In the case of really complicated requests, Controllers can send messages up to the Model in language that the Model understands, get an answer, and then return that code back over to the View in language that you understand. Think of Models, Views and Controllers like a team that works together.
Think of Model View Controller As A Blueprint
It’s important to remember that Model View Controller is a design pattern, not an actual program you need to go and download. There are a lot of design patterns out there, including more variations on MVC, like Model-View-View-Model, or upside down MVC, but the main idea again is that these are just ideas at the end of the day to help organize how a website or app should work at a VERY high level. Think of MVC as a blueprint you could use to code your website or program.
It’s Really System Design
Going back to our restaurant analogy, if our chef decides they want to serve millions or even billions of customers, and guarantee all of those customers have the same “amazing” experience, we would REALLY need to come up with a great system to implement that vision. Welcome to system design, MVC was just the beginninng.
In fact, system design is an area that most programmers who want to work for companies like Google or Amazon SHOULD study (in addition to data structures and algorithms). Even if that’s not your goal, system design is still very fascinating. If you understand Model-View-Controller, you can start working harder at creating more sophisticated workflows for managing the incoming requests. Perhaps your Model code can live on its own server, or be cloned to multiple servers. What if you wrote more Controllers to handle all the different types of requests so that the Model code didn’t get taxed? (If this was a restaurant, maybe you could make it so your chefs weren’t even necessary, you could just offer self-serve options). I encourage you to really explore the subject of System Design if you want to become a better programmer.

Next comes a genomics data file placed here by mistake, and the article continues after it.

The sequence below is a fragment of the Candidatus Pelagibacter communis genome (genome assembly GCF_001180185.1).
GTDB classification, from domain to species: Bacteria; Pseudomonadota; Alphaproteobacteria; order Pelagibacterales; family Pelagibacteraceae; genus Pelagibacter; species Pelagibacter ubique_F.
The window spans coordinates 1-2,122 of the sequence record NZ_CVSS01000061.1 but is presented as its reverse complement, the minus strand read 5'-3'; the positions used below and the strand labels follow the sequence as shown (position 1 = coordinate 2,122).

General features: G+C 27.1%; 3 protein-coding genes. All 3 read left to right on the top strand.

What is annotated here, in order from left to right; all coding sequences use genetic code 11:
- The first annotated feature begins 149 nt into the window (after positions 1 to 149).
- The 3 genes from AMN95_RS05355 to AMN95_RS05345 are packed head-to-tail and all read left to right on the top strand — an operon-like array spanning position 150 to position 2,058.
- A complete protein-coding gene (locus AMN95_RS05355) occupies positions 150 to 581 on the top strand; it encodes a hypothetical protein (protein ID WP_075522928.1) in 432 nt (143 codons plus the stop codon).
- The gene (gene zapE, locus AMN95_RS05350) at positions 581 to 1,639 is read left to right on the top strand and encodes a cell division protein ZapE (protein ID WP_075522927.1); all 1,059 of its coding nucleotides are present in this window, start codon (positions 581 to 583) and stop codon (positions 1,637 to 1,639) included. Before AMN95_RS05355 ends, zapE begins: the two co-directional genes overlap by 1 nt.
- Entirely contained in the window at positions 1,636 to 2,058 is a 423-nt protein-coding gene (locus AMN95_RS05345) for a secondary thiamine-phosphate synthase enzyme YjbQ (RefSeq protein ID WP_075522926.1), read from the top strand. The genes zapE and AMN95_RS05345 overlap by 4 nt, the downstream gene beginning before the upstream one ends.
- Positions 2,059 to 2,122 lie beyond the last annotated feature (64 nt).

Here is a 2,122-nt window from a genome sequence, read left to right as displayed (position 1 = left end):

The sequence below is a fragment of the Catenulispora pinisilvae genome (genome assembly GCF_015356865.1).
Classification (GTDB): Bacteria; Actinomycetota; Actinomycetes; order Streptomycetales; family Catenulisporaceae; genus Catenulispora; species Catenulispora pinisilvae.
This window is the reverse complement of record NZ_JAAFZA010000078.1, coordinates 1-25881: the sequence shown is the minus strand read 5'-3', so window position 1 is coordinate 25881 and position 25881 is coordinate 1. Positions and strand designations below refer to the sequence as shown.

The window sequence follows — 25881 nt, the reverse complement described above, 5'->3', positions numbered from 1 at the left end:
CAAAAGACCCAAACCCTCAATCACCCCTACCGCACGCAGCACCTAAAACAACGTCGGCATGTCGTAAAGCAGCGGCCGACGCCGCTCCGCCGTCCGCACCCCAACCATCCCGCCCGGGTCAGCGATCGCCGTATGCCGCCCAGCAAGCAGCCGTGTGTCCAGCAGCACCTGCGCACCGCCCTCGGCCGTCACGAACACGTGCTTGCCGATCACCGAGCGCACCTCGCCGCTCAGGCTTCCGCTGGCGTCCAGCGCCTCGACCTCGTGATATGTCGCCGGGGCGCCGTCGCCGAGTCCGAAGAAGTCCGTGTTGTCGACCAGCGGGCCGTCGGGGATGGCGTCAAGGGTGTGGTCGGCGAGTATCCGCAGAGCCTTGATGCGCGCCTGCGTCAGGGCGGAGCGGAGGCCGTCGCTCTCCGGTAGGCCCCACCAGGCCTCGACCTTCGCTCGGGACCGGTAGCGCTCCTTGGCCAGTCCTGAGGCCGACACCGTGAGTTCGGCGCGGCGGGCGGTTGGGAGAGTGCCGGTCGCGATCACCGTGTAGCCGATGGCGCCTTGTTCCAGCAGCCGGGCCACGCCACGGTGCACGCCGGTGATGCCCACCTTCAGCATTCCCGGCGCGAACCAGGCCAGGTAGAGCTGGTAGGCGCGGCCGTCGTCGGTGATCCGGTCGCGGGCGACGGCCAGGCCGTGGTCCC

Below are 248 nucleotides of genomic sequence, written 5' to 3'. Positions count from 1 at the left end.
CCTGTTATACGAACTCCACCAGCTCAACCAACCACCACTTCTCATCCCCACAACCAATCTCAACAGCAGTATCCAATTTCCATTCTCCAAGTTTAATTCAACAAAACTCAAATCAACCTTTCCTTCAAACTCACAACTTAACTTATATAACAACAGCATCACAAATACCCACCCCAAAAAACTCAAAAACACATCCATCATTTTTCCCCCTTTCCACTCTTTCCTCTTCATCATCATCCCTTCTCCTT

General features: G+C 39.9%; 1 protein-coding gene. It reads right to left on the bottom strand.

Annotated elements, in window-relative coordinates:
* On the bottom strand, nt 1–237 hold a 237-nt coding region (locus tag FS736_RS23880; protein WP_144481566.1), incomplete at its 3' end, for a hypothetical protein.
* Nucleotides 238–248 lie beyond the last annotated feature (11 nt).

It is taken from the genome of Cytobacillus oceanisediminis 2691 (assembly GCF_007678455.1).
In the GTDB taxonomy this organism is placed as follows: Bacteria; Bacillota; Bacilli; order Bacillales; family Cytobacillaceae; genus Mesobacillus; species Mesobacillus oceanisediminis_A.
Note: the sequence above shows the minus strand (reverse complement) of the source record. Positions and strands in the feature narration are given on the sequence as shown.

What Are Examples of MVCs?
React, Angular and Vue all came from ideas surrounding MVC. You’ll often hear that React and Vue are View libraries (V in MVC), and therefore not actual MVC frameworks because the Model is something that can be code agnostic, meaning written in any language. (E.g. the chef at a restaurant might not speak English, but can make great sushi).
Angular is sometimes referred to as a MVVM library instead of an MVC library.
In any case, as you begin to spend time with frameworks, you’ll probably find a model view controller pattern you resonate with and decide is for you. There’s no one real solution that works all the time for every specific business case. You just have to experiment, play and be open to new ideas.
Conclusion: Do I Need To Use Model View Controller To Make A Website?
At the end of the day, your customer doesn’t care whether you use plain HTML or a full fledged model view controller website, so long as they can view your page and do what they wanted to do, perhaps place an order. That said, if you have a site adhering to model view controller design patterns, you can be sure that it will be A LOT easier to manage how your website scales up and interfaces with more customers as they start to come.
A small web portfolio written in HTML and CSS is fine for reading millions of times, but making a website that acts like your own employee would probably benefit from something like an MVC design pattern. It’s all about System Design ultimately, so as you start to build more websites, think BIG. Think millions, or even billions of customers — and how would you serve them all in real time? Good luck!